Purpose: This paper aims to study the specific factors causing suburban-dwelling elderly American women to patronize different soup kitchens in Pennsylvania and investigate how non-profit and government agencies could better meet the needs of this food-insecure population, to fill a significant gap in the growing literature on food insecurity in high-income countries. Design/methodology/approach: The authors conducted observational visits and structured interviews with over 200 patrons and staff of soup kitchens in two counties in the US state of Pennsylvania over visits spanning two years. Findings: Elderly American women have very distinct soup kitchen needs and usage patters that differ from other patrons in eight key ways the authors identify. From these, the authors identify four central themes that food assistance reform in the US must address to improve the wellbeing of this subpopulation. Research limitations/implications: The authors find that significant structural changes of the US food relief system must be made to better meet the needs of food-insecure elderly American women. Practical implications: Soup kitchens should begin to offer information about federal programs, group transportation and other resources tailored to elderly women at soup kitchens to significantly improve their wellbeing, and help relieve the burden born by US non-profit food assistance organizations. Originality/value: No studies to date have focused on the soup kitchen use of this specific population, whose needs, living circumstances, attitudes toward charity and socioeconomic realities differ significantly from other subpopulations of soup kitchen patrons.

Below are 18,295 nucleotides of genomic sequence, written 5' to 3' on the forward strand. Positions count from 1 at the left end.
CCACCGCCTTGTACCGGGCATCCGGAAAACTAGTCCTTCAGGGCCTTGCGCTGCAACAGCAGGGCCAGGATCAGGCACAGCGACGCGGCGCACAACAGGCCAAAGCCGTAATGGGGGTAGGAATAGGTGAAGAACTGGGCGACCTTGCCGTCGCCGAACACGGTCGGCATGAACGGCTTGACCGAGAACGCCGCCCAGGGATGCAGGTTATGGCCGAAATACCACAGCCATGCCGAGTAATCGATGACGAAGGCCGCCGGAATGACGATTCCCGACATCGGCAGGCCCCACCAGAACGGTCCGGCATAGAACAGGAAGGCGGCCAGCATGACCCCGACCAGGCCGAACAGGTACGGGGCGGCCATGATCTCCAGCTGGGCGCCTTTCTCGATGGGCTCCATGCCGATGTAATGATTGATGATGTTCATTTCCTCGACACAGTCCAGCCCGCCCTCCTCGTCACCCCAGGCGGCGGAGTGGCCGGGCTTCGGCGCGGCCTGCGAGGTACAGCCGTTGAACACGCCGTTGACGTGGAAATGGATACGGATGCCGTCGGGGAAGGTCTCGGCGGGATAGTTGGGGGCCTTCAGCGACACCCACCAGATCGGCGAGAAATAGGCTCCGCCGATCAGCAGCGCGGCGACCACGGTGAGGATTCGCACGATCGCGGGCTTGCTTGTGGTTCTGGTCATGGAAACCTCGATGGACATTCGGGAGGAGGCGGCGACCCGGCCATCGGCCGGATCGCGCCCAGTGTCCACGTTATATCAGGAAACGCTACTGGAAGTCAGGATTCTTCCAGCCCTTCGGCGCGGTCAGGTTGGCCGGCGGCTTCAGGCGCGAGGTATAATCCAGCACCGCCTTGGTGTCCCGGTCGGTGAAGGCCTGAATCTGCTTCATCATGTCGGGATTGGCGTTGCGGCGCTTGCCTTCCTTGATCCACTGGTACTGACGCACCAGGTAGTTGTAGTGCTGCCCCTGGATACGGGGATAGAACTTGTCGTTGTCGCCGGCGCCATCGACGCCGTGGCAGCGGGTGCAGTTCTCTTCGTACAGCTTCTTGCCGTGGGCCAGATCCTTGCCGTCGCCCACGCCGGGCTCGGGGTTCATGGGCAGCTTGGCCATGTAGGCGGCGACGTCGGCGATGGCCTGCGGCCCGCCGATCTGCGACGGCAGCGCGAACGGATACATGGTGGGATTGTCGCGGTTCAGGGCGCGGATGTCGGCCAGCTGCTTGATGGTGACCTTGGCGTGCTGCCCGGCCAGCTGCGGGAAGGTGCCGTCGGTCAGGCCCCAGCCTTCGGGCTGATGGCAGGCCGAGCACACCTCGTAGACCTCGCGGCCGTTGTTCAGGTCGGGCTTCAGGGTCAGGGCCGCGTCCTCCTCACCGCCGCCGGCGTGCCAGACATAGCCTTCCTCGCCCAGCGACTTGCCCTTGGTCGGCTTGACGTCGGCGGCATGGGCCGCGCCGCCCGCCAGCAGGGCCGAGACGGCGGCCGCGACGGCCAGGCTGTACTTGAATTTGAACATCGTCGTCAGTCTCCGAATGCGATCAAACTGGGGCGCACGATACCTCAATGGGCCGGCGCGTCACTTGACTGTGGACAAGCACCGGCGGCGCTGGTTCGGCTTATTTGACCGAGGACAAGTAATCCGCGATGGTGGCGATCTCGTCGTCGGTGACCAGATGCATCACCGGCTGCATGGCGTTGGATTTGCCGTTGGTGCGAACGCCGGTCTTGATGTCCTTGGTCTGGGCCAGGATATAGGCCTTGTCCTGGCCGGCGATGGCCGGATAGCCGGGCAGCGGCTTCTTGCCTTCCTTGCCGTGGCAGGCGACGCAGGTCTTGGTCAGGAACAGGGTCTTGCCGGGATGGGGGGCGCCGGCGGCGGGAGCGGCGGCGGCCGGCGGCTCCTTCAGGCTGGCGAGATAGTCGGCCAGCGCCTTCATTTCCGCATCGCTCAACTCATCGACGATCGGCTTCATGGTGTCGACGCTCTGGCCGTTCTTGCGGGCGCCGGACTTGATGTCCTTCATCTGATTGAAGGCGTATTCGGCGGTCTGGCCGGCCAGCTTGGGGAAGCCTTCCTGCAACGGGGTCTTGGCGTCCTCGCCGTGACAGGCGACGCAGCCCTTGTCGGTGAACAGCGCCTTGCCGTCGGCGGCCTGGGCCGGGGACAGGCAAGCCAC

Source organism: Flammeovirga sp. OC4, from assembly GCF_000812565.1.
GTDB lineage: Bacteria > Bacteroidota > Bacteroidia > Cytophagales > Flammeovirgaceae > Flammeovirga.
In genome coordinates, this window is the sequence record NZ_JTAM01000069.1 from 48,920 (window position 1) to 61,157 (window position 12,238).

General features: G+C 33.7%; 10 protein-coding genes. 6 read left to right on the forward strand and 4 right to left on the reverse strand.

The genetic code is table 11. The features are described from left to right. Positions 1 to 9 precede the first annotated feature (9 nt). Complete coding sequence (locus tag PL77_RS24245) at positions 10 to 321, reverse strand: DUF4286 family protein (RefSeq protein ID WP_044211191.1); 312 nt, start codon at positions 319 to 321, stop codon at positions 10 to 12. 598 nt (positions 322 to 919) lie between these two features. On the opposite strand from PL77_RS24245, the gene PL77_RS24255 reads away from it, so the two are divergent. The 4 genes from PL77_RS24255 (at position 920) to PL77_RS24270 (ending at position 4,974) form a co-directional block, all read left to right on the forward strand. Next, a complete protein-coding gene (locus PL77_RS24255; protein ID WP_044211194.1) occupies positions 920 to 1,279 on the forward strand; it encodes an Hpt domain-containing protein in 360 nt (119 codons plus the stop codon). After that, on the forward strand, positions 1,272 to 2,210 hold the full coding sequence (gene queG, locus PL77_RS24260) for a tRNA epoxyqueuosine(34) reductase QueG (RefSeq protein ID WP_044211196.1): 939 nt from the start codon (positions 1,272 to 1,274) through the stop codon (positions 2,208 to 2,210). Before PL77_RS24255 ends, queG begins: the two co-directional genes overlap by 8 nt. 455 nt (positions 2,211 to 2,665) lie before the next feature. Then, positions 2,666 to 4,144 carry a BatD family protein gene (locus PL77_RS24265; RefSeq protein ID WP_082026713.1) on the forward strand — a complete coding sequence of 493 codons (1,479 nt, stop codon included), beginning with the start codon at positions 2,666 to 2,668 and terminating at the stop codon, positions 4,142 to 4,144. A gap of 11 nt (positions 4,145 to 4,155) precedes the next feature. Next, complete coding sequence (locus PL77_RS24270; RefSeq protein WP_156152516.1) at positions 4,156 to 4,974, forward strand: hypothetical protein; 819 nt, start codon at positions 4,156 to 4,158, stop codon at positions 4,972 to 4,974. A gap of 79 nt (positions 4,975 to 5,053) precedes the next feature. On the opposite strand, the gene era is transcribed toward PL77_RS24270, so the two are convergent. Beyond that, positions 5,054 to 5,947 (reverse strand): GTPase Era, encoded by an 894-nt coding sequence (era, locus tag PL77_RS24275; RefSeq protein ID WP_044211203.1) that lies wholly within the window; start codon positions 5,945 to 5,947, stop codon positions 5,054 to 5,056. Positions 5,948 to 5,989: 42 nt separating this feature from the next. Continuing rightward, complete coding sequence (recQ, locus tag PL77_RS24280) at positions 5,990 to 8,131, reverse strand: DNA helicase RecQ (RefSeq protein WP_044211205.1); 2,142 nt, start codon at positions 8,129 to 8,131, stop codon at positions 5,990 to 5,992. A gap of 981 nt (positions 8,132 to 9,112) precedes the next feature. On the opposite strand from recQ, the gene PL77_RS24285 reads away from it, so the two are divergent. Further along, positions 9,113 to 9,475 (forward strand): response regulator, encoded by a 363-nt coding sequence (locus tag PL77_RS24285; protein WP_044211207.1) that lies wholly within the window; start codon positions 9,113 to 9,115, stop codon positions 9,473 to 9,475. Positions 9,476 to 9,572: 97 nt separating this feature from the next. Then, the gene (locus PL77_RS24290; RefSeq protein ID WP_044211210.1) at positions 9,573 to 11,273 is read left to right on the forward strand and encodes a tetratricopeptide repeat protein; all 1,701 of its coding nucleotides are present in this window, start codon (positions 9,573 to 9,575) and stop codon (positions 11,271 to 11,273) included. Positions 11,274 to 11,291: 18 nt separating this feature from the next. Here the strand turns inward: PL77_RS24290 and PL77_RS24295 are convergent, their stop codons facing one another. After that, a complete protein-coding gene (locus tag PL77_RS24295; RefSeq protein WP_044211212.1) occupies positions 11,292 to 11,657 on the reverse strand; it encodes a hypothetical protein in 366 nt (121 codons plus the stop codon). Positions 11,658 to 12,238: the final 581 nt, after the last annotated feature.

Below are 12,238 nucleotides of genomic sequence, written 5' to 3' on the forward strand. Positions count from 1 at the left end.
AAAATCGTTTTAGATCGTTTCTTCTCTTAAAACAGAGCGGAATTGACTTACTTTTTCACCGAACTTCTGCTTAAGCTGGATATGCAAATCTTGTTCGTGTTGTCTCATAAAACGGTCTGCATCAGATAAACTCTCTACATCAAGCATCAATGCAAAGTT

All Science Journal Classification (ASJC) codes
- Economics and Econometrics